August 12, 2011

{Book's Prologue} Part Four: "Dazzling Diana"



[This is the forth excerpt of the Prologue, "Front Row to a Royal Wedding," from my upcoming book, The End of the Fairy-Tale Bride. Posting the book's prologue is to celebrate the 30th anniversary of Diana & Charles' wedding.]

The moment Diana stepped out of that regal glass coach on her wedding morning—"like seeing a butterfly emerge from a chrysalis…" the Emanuels said later, with the endless yards of train magically materializing with her—she had us hook, line and sinker. Unspeakable beauty combined with a sympathetic appeal can do that. 

Lady Diana Spencer would become a princess that day and she already looked the part down to every little detail. Her enchanted pouf of a silk taffeta gown (that would influence generations of brides) shimmered in the morning sunlight—the fabric custom woven by the oldest silk weavers in Britain and specially dyed in a shade of palest ivory never to be used again. Trimmed with lace once belonging to Queen Mary, Charles’ great-grandmother, the fitted, intricately beaded bodice showed off Diana's new slim figure. The young bride was cocooned in a gossamer tulle veil of silk made from British farm silkworms just for the occasion. With gusts of wind swooshing it about as if on cue, the nonstop veil glistened with thousands of hand-sewn and hand-knotted mother-of-pearl sequins as Diana prepared for her ascent up the red-carpeted cathedral steps.

"Time seemed to stand still as we waited for her to come up the steps," the young designers reported. The Emanuels were in place and prepared to give the bride one last elegant going over before she walked up the long nave of the church into her Never Never Land.

Diana’s "something borrowed" was the Spencer family heirloom diamond tiara; a not so subtle reminder to the world that she was already "royal." (If not "officially" royal by dynastic standards, then certainly of old nobility that knew a thing or two about noblesse oblige.)

Leaving a perfumed trail wherever she moved, her massive bouquet, matching the scale of her gown, was filled with fragrant creame and yellow flowers and greenery from gardens all over England, including (according to the Emanuel’s account in their book, Dress for Diana) gardenias, Mountbatten roses, freesias, Royal Wedding orchids, lily of the valley, miniature ivy, and myrtle from the Isle of Wight.

The bride’s entrance into the rich splendor of St. Paul’s interior was announced by a fanfare from trumpeters high in the cathedral’s dome...perhaps a heralding sign of changes to come. And the bride and groom made royal history with a break in tradition even before becoming husband and wife. Removing some outdated words from the Church of England’s 1662 Book of Common Prayer, as the couple stood before the archbishop of Canterbury, and witnessed by a large population of the world, the bride’s marriage vows did not include the promise "to obey."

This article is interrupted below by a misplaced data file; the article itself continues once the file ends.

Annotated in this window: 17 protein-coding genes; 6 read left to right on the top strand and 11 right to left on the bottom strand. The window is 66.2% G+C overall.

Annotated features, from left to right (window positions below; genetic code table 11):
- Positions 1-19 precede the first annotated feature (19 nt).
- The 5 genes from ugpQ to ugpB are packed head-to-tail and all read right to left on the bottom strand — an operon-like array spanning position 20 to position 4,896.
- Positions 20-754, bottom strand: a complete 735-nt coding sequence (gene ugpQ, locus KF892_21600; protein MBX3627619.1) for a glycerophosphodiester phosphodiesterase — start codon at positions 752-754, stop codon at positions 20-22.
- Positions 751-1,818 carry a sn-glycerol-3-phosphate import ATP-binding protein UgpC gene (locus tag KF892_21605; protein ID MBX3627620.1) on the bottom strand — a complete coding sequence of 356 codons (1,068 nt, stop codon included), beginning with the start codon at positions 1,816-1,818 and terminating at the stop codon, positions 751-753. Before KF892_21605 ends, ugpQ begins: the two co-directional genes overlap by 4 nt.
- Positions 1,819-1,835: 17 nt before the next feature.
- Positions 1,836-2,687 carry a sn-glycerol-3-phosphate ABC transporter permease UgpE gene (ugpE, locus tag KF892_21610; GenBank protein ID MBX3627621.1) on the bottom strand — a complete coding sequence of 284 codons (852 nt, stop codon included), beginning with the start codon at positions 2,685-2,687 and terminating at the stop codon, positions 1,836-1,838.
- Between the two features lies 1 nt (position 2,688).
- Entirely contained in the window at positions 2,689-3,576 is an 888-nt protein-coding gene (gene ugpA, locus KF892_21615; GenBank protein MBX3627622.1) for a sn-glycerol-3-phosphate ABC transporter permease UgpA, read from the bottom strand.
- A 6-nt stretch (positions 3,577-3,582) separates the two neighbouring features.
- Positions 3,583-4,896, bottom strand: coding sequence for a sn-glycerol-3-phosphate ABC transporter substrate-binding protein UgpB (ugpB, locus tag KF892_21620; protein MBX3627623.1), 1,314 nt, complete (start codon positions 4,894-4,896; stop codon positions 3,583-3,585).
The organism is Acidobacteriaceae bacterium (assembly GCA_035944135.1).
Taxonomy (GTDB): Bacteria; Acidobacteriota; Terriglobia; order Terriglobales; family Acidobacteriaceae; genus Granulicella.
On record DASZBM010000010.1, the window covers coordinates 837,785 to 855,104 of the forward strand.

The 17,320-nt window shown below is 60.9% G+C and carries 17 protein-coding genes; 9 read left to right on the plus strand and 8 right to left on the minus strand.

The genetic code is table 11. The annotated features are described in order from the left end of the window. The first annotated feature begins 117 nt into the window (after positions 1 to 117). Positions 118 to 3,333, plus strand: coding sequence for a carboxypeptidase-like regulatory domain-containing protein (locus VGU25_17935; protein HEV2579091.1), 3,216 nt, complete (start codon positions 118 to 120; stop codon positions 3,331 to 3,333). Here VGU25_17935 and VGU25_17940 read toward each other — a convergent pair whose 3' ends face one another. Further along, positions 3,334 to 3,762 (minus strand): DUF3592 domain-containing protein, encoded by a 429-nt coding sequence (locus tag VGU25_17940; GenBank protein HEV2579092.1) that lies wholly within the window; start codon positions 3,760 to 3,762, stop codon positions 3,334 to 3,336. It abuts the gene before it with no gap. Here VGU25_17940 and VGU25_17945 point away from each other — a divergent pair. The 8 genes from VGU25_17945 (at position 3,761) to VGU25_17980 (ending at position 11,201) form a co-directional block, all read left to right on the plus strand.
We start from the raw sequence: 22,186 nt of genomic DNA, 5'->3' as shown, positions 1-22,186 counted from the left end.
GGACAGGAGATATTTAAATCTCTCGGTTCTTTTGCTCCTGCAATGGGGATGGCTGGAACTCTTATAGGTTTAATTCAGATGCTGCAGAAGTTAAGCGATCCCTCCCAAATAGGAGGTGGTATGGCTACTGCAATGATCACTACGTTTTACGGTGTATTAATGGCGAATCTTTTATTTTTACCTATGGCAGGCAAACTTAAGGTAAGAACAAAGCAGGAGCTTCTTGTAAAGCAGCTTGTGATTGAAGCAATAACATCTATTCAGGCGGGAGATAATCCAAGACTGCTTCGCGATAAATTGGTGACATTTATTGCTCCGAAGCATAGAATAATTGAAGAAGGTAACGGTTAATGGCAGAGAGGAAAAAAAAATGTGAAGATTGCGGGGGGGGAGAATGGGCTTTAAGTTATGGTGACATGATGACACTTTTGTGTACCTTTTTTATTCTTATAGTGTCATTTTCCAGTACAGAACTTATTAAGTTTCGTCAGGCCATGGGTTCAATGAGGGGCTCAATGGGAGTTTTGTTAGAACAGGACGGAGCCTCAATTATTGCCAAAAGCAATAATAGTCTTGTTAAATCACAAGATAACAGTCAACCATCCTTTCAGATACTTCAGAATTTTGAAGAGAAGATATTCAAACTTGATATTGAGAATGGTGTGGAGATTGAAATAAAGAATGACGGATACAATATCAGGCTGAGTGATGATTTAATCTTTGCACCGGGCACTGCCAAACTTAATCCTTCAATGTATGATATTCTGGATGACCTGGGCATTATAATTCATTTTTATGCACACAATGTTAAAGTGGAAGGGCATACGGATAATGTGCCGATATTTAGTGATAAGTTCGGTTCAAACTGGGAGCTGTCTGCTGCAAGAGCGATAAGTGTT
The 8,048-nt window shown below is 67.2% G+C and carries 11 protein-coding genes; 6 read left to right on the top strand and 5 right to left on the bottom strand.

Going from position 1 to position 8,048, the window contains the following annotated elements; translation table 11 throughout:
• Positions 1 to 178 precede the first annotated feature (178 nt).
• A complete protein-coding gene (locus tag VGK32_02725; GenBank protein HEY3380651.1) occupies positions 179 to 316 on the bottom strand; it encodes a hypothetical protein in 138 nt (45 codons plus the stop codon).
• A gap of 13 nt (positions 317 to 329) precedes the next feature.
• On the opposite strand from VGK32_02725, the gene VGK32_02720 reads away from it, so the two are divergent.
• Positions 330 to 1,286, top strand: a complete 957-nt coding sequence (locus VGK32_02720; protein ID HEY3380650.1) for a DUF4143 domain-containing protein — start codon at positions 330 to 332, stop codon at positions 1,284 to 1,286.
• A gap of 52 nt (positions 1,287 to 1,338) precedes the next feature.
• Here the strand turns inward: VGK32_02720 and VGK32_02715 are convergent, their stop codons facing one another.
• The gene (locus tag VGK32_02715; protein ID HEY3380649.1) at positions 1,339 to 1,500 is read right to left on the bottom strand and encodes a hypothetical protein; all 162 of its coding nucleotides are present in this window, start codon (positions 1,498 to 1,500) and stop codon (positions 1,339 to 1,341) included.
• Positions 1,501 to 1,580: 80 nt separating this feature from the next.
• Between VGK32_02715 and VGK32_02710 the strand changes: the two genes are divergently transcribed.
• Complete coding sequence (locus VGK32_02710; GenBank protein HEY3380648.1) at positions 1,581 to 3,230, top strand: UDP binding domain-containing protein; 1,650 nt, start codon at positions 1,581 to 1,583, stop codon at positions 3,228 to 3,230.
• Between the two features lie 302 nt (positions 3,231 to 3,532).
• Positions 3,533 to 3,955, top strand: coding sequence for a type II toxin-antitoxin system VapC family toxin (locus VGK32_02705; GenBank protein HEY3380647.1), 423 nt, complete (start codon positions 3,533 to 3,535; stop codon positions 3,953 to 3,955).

(An article in The Washington Post a few days before the wedding reported that the archbishop of Canterbury revealed "the decision to drop this vow was made very quickly in his discussion of the service with Charles and Diana and that he told them, the usual clergyman’s joke. ‘It’s a bad thing to start your marriage off with a downright lie.’
He told reporters that many couples now omit the vow, which was a remnant from the Middle Ages, when a wife would pledge ‘to be bonny and buxom in bed and board,’" Downie’s byline from London concluded.)

At the conclusion of the vows, hymns and presentations, the princess bride—in handcrafted quilted silk and lace wedding slippers—stepped out into a sunny, adoring world that she would soon be changing in unimaginable ways. As I caught glimpses of the floating "goddess bride" on television throughout the broadcast, it was as though I could feel life as I knew it shifting. It was not just that weddings would never be the same, but it was also that the world was cracking open into a new kind of mystery. ~


["A World of Celebrity," the next part of the Prologue of The End of the Fairy-Tale Bride, will be posted in a few days. To see all the excerpts from the book's Prologue, click on "Prologue" in the Labels list below.]

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